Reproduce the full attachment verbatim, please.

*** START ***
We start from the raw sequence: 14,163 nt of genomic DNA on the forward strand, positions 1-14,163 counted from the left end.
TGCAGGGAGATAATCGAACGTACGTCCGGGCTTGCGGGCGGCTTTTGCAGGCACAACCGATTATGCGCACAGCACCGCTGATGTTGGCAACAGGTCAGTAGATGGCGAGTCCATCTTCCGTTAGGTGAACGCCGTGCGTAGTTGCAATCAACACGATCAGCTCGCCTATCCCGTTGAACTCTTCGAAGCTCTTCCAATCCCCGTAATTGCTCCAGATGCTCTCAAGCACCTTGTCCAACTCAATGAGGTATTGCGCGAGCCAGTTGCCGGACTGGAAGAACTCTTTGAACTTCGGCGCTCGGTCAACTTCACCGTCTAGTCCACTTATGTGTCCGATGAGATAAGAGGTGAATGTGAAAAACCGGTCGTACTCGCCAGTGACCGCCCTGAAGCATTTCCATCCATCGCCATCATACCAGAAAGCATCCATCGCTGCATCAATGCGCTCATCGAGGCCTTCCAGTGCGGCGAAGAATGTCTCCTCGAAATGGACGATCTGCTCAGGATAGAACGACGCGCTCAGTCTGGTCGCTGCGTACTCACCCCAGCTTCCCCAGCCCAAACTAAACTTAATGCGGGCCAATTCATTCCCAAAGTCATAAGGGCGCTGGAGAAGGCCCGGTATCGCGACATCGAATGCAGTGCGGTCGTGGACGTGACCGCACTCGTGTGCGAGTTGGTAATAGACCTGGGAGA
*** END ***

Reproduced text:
We start from the raw sequence: 14,163 nt of genomic DNA on the forward strand, positions 1-14,163 counted from the left end.
TGCAGGGAGATAATCGAACGTACGTCCGGGCTTGCGGGCGGCTTTTGCAGGCACAACCGATTATGCGCACAGCACCGCTGATGTTGGCAACAGGTCAGTAGATGGCGAGTCCATCTTCCGTTAGGTGAACGCCGTGCGTAGTTGCAATCAACACGATCAGCTCGCCTATCCCGTTGAACTCTTCGAAGCTCTTCCAATCCCCGTAATTGCTCCAGATGCTCTCAAGCACCTTGTCCAACTCAATGAGGTATTGCGCGAGCCAGTTGCCGGACTGGAAGAACTCTTTGAACTTCGGCGCTCGGTCAACTTCACCGTCTAGTCCACTTATGTGTCCGATGAGATAAGAGGTGAATGTGAAAAACCGGTCGTACTCGCCAGTGACCGCCCTGAAGCATTTCCATCCATCGCCATCATACCAGAAAGCATCCATCGCTGCATCAATGCGCTCATCGAGGCCTTCCAGTGCGGCGAAGAATGTCTCCTCGAAATGGACGATCTGCTCAGGATAGAACGACGCGCTCAGTCTGGTCGCTGCGTACTCACCCCAGCTTCCCCAGCCCAAACTAAACTTAATGCGGGCCAATTCATTCCCAAAGTCATAAGGGCGCTGGAGAAGGCCCGGTATCGCGACATCGAATGCAGTGCGGTCGTGGACGTGACCGCACTCGTGTGCGAGTTGGTAATAGACCTGGGAGA